Peter "Black Prince" Jackson (1861–1901) was born in Saint Croix, Danish West Indies. Working as a deck hand in the Sydney Docks, he won the Australian Heavyweight championship in 1886 with a knockout of Tom Leeds, and the British Commonwealth title with a knockout of Jem Smith. On May 21, 1891, Jackson fought James Corbett for sixty-one rounds before the bout was declared no contest.
(Courtesy of the Soapy Smith Preservation Trust.)

Creede’s list of notorious characters included the gambler Bob Ford, the killer of Jesse James. Soapy Smith ran an extortion racket out of the Orleans Club in Creede, and had a cut of every gin joint, bawdy house, and gambling casino in town.
(Courtesy of the Soapy Smith Preservation Trust.)


“White folks’ hair is easy…”

Barbershop, 1900.

Colonel Alfred Moore Waddell. Waddell was born on September 16, 1834, in Hillsborough, North Carolina. During the Civil War, he joined the Third North Carolina Cavalry, but plagued by bad health, he resigned in August 1864 and returned to Wilmington. After the war, Waddell was elected to congress on the Conservative–Democratic ticket in 1870, 1872, 1874, and 1876.

governor russell: Governor Daniel Lindsay Russell, Jr. (1845–1908) was the Republican governor of North Carolina from 1897 to 1901. In the 1898 election, Russell and the Republicans joined with the Populists in a combined fusion party, but the persistent and effective white-supremacy campaign waged by the Democrats drowned out nearly all other issues. Russell, who had served as a captain in the Confederate Army during the Civil War, issued a proclamation criticizing attacks associated with the Red Shirts and calling for a peaceful election. On November 8, he traveled home to Wilmington and cast his ballot without incident, but he barely made it back to Raleigh. A group of armed Red Shirts boarded the train at Hamlet looking for the governor, but Russell had been tipped off and was hiding in the baggage car.

the redeemers: The Redeemers were a political coalition in the South during the Reconstruction era. They were the Southern wing of the Bourbon Democrats, who were the conservative, pro-business wing of the Democratic Party. Once in power, they typically cut government spending, shortened legislative sessions, lowered politicians’ salaries, scaled back public aid to railroads and corporations, and reduced support for public education. They also worked to change voter registration rules to strip most blacks and many poor whites of their ability to vote.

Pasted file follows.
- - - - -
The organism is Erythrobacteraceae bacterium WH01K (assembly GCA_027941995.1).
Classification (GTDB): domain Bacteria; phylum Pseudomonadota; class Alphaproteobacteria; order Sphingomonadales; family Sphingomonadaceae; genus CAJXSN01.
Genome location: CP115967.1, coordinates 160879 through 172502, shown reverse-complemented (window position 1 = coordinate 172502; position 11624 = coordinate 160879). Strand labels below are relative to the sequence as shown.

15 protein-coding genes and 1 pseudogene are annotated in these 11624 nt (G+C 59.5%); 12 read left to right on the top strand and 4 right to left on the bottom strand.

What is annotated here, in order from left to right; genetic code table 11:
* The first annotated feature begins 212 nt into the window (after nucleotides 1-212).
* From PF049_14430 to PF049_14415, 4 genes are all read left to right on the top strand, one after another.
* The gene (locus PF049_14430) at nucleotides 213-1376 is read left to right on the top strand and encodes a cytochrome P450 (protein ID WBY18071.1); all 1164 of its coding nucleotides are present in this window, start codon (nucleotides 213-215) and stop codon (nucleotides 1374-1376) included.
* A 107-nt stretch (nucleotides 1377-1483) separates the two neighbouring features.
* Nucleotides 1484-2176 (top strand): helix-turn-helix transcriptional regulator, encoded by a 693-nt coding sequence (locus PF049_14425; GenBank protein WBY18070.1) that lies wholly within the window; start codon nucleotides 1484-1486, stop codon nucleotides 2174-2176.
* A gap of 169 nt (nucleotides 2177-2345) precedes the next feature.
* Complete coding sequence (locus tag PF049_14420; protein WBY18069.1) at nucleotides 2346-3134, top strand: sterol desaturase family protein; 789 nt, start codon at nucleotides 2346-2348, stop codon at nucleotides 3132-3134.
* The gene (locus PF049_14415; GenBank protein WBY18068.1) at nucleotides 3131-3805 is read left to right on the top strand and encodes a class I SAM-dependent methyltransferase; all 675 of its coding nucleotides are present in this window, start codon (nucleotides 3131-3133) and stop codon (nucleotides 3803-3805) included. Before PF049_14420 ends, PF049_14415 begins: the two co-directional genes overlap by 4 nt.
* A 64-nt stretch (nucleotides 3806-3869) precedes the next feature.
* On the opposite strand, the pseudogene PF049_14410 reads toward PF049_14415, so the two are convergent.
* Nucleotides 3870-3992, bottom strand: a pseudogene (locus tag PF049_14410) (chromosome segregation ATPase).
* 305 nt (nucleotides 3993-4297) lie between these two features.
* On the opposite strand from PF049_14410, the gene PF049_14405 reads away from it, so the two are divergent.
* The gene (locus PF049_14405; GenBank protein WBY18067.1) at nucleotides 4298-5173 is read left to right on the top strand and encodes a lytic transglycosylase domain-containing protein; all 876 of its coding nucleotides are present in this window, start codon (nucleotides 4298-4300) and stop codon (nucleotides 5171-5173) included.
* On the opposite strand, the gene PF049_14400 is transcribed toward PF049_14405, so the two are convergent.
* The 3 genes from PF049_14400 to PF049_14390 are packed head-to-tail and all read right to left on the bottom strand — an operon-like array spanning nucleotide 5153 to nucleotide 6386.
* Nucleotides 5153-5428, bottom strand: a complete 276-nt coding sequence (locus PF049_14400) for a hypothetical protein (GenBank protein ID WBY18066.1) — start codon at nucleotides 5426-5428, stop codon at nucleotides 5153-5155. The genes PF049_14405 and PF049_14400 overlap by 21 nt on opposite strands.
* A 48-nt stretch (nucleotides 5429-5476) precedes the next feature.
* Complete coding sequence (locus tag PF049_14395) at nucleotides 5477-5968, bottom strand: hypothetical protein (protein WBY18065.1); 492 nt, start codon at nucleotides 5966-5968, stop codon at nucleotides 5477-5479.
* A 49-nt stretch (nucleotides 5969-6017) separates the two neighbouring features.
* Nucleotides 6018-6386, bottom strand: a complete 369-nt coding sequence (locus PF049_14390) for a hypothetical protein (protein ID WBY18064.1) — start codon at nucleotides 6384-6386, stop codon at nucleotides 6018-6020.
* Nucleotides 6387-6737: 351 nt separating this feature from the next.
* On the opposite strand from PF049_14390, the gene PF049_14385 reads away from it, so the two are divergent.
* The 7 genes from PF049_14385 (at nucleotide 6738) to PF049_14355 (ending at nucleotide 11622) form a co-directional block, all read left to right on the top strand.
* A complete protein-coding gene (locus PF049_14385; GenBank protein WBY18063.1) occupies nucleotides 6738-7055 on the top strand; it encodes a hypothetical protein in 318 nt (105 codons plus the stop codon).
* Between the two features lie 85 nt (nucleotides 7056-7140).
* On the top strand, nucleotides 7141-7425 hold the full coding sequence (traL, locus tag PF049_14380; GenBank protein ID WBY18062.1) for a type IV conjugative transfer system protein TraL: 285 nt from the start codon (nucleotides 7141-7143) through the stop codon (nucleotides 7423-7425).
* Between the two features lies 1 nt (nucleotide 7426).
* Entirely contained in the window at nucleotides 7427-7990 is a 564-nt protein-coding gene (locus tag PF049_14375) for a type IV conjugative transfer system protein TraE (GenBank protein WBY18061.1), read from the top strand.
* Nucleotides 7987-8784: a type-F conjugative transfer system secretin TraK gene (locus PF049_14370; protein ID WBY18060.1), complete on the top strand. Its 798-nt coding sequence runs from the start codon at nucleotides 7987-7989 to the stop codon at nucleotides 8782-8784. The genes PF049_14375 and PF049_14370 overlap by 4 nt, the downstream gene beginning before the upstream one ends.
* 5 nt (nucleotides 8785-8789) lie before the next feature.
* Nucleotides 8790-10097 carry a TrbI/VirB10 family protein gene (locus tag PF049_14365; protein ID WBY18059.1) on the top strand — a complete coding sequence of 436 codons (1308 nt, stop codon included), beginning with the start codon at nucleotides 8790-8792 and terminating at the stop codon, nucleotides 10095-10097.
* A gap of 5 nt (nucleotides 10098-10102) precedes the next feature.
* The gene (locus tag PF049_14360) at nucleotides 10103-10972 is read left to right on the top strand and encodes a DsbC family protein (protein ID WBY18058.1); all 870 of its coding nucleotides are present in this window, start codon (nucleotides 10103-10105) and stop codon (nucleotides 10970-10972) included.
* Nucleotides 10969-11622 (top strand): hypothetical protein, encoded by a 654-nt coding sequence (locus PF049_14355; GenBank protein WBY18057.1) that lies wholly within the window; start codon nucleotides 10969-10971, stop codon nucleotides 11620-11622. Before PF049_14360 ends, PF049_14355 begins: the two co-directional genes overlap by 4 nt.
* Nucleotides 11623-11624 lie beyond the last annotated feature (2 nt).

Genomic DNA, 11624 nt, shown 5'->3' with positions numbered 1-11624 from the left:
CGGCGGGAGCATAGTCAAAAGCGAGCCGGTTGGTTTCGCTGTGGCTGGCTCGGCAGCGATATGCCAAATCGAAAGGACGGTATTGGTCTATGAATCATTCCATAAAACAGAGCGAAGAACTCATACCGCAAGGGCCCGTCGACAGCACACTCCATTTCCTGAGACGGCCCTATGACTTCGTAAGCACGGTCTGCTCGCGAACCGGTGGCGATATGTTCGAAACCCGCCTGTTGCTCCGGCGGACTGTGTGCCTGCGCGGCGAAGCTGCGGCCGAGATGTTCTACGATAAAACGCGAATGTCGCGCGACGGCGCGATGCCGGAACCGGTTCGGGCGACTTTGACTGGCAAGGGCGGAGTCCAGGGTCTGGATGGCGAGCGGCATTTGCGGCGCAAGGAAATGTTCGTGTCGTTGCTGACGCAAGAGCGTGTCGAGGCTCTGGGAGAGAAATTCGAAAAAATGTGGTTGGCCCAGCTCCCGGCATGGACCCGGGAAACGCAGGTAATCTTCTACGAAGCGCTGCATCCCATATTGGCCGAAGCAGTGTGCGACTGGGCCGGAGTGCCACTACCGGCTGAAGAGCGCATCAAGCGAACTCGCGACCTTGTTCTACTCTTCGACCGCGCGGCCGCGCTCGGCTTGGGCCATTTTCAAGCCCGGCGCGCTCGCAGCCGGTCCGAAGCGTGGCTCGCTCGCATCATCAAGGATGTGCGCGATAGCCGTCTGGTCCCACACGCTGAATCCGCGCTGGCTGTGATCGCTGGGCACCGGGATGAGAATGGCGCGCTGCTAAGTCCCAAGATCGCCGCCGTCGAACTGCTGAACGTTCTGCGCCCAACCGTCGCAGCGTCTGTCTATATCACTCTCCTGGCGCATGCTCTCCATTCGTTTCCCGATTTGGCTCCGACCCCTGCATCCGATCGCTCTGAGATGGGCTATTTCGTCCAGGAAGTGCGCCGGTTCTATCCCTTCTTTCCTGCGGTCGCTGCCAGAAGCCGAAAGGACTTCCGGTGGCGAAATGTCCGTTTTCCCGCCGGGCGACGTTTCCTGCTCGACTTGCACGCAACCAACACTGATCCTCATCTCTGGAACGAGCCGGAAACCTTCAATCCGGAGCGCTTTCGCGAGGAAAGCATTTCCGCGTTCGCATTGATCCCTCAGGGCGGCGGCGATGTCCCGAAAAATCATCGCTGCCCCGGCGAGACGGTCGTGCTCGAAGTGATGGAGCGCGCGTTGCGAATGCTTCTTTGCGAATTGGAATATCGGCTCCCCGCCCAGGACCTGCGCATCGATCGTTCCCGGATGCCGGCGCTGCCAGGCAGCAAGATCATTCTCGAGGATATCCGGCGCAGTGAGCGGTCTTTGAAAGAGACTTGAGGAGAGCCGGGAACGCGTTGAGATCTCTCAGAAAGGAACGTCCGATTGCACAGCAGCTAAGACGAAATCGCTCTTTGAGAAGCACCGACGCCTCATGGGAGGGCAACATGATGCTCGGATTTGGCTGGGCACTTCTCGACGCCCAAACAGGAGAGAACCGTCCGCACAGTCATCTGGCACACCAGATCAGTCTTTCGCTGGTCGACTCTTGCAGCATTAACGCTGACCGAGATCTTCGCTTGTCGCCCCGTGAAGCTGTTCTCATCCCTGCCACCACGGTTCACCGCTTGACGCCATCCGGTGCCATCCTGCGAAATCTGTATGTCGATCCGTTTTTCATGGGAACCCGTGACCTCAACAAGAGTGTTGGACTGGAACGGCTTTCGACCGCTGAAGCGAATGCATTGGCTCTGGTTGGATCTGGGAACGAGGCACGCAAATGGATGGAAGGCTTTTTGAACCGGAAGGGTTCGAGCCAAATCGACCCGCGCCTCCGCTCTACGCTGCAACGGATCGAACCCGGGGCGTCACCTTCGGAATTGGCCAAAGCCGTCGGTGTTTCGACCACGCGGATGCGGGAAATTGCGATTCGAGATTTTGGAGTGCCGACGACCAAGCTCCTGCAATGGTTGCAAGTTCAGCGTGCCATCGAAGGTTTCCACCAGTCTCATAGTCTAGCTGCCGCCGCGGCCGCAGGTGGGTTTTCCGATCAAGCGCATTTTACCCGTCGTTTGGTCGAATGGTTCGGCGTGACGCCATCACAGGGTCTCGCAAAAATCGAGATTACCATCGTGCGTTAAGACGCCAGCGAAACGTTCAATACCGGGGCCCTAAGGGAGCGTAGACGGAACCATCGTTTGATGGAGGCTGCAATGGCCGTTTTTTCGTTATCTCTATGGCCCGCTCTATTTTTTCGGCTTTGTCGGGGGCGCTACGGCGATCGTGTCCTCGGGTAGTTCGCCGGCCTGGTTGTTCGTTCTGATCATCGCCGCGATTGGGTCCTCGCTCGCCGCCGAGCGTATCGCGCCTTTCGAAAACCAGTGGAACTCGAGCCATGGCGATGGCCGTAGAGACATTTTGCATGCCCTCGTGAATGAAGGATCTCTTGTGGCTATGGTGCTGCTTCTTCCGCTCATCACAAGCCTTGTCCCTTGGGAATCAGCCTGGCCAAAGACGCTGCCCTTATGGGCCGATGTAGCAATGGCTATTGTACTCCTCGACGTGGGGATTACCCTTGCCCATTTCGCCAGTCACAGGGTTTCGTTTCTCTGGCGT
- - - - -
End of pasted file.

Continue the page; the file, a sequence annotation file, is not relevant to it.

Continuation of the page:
scalawag: Scalawag was a nickname for Southern whites who supported Reconstruction following the Civil War. Joseph E. Worcester’s 1860 Dictionary of the English Language defined scalawag as "A low worthless fellow; a scapegrace." Scalawag was also a word for low-grade farm animals.

Little Carrie. Carrie Sadgwar, the daughter of a prominent Wilmington carpenter, was a musical prodigy who was awarded a scholarship to Fisk University, and became the leading soprano in Fisk's Mozart Society, with which she performed for Queen Victoria. She eventually married Alexander Manly in Washington, D.C.


“Here's Soapy's other n-----…”

Captain Billy Moore. In June of 1887, Skookum Jim, a Tlingit packer from Dyea and Tagish, lead Captain Moore over a new pass to the Skaqua river valley. In October, Moore returned with his son, Bernard, to lay claim to 160 acres in the valley floor and begin work on a cabin and dock, calling the place Mooresville. Ten years later, the steamships Excelsior and Portland arrived in San Francisco and Seattle with the famed “Ton of Gold,” setting off the Klondike Gold Rush. On July 29, 1897, the steamer Queen landed at Moore's wharf, the first of many packed with gold seekers, and Moore’s claim was jumped by the passengers. Mooresville was quickly rechristened as Skaguay, Captain Billy retained possession of his dock and charged for its use.